Well-Being, Time, and Dementia

Ethics 124 (3):507-542 (2014)
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Philosophers concerned with what would be good for a person sometimes consider a person’s past desires. Indeed, some theorists have argued by appeal to past desires that it is in the best interests of certain dementia patients to die. I reject this conclusion. I consider three different ways one might appeal to a person’s past desires in arguing for conclusions about the good of such patients, finding flaws with each. Of the views I reject, the most interesting one is the view that prudential value is, at least partly, concerned with the shape of a life as a whole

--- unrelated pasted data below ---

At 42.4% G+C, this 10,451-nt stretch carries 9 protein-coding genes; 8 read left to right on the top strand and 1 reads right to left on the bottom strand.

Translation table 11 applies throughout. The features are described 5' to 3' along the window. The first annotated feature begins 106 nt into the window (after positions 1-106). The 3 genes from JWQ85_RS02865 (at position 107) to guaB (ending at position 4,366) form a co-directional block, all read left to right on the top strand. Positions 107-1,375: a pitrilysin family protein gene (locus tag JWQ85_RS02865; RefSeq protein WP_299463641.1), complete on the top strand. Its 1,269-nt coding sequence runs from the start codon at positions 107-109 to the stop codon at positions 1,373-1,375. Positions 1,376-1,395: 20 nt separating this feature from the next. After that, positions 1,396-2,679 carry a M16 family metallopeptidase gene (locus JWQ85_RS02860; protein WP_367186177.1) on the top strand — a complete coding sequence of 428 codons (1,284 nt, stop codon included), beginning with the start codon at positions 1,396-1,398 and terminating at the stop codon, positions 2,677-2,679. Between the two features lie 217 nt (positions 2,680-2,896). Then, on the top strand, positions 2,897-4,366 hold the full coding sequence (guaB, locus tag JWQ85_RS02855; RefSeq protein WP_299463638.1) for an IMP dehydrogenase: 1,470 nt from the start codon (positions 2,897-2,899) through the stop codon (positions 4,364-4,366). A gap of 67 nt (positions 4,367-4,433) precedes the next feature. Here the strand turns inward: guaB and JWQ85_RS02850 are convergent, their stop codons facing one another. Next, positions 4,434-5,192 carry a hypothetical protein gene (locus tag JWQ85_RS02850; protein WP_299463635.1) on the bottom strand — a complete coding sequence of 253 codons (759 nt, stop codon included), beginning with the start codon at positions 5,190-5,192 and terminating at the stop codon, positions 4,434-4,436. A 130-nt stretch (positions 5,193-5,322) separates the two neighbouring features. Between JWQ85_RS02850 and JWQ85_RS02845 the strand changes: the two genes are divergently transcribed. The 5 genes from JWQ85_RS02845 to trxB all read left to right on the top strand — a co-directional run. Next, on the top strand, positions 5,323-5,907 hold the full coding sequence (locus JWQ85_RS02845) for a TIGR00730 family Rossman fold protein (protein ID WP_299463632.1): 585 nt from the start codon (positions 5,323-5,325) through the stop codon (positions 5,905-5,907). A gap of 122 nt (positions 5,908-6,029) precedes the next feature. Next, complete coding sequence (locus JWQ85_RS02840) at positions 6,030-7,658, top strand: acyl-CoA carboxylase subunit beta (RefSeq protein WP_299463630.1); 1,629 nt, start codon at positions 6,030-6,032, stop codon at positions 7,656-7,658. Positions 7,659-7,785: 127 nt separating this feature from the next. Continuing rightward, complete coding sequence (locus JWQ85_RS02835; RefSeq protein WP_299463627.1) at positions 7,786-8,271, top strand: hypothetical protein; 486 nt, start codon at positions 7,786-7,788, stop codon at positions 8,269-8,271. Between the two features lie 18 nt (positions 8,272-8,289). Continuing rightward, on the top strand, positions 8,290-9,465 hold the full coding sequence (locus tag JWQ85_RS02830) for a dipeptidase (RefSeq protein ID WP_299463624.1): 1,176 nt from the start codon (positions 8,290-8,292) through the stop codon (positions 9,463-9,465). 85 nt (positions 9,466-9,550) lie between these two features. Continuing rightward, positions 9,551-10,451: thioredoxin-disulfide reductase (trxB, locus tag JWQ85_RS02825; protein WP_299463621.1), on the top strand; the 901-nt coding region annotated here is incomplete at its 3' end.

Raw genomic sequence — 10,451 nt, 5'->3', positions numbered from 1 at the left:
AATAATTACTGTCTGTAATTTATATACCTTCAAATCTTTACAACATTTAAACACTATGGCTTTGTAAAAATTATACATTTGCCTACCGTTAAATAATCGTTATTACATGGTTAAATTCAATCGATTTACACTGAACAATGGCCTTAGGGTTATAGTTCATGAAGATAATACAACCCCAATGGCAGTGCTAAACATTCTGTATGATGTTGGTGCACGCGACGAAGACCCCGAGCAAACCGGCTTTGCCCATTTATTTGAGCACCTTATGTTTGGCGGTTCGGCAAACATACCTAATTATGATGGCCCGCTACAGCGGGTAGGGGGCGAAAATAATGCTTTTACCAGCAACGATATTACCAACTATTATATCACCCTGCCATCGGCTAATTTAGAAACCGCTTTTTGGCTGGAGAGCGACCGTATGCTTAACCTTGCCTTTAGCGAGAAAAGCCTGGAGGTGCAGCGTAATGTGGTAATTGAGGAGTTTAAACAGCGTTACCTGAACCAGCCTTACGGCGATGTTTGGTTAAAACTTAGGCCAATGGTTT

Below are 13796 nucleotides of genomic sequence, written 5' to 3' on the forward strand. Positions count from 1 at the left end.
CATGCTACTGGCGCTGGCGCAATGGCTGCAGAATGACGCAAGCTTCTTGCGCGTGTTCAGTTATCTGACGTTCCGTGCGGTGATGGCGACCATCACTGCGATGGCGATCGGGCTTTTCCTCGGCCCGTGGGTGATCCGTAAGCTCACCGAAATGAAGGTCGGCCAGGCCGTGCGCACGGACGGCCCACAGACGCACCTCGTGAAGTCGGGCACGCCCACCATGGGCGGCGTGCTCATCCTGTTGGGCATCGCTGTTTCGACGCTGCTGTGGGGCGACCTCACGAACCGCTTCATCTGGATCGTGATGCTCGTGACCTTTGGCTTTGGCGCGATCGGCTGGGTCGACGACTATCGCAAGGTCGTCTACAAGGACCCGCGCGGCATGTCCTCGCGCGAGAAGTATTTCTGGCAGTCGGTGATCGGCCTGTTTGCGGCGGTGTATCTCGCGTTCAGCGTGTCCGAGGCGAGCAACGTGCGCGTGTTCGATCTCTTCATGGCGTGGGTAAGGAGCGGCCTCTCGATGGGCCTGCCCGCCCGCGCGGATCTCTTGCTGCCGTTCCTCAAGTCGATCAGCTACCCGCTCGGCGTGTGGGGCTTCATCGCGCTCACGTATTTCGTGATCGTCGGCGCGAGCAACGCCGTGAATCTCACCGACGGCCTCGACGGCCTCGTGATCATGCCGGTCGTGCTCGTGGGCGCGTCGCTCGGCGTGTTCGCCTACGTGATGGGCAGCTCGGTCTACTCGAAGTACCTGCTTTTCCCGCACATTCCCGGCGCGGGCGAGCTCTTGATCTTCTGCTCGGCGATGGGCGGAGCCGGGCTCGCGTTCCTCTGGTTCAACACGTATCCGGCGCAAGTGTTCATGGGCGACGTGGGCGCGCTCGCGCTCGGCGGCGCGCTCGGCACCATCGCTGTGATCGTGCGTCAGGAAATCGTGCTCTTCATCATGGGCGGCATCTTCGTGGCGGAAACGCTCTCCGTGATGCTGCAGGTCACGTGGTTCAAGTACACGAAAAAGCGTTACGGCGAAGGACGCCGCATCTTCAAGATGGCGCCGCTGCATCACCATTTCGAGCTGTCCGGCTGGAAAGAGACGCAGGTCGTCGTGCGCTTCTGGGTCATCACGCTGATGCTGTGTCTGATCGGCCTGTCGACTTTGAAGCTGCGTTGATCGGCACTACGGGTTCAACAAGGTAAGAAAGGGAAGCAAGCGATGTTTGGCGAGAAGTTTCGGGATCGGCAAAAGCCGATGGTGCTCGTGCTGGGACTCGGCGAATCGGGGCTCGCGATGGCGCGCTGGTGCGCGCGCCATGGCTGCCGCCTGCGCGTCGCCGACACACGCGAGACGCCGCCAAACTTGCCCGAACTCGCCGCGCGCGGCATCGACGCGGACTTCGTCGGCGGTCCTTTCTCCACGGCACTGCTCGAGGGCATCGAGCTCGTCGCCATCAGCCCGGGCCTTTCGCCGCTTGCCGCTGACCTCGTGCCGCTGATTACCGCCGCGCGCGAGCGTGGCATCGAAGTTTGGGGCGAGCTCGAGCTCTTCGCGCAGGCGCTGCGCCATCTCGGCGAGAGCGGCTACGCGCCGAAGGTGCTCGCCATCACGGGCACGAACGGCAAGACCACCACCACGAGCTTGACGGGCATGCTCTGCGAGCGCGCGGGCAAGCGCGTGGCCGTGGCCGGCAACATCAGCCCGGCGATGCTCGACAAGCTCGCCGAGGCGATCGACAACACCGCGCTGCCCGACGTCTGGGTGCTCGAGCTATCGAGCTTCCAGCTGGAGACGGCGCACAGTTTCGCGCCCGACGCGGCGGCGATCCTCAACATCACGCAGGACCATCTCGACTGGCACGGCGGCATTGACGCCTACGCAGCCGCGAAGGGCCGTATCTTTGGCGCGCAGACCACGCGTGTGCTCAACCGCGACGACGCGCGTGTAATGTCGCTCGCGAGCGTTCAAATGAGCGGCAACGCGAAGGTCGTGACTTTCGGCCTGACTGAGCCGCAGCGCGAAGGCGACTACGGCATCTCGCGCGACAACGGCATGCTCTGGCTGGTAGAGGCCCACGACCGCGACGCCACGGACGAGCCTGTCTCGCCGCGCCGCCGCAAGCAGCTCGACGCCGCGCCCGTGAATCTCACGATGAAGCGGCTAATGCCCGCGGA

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Jennifer Hawkins
Duke University


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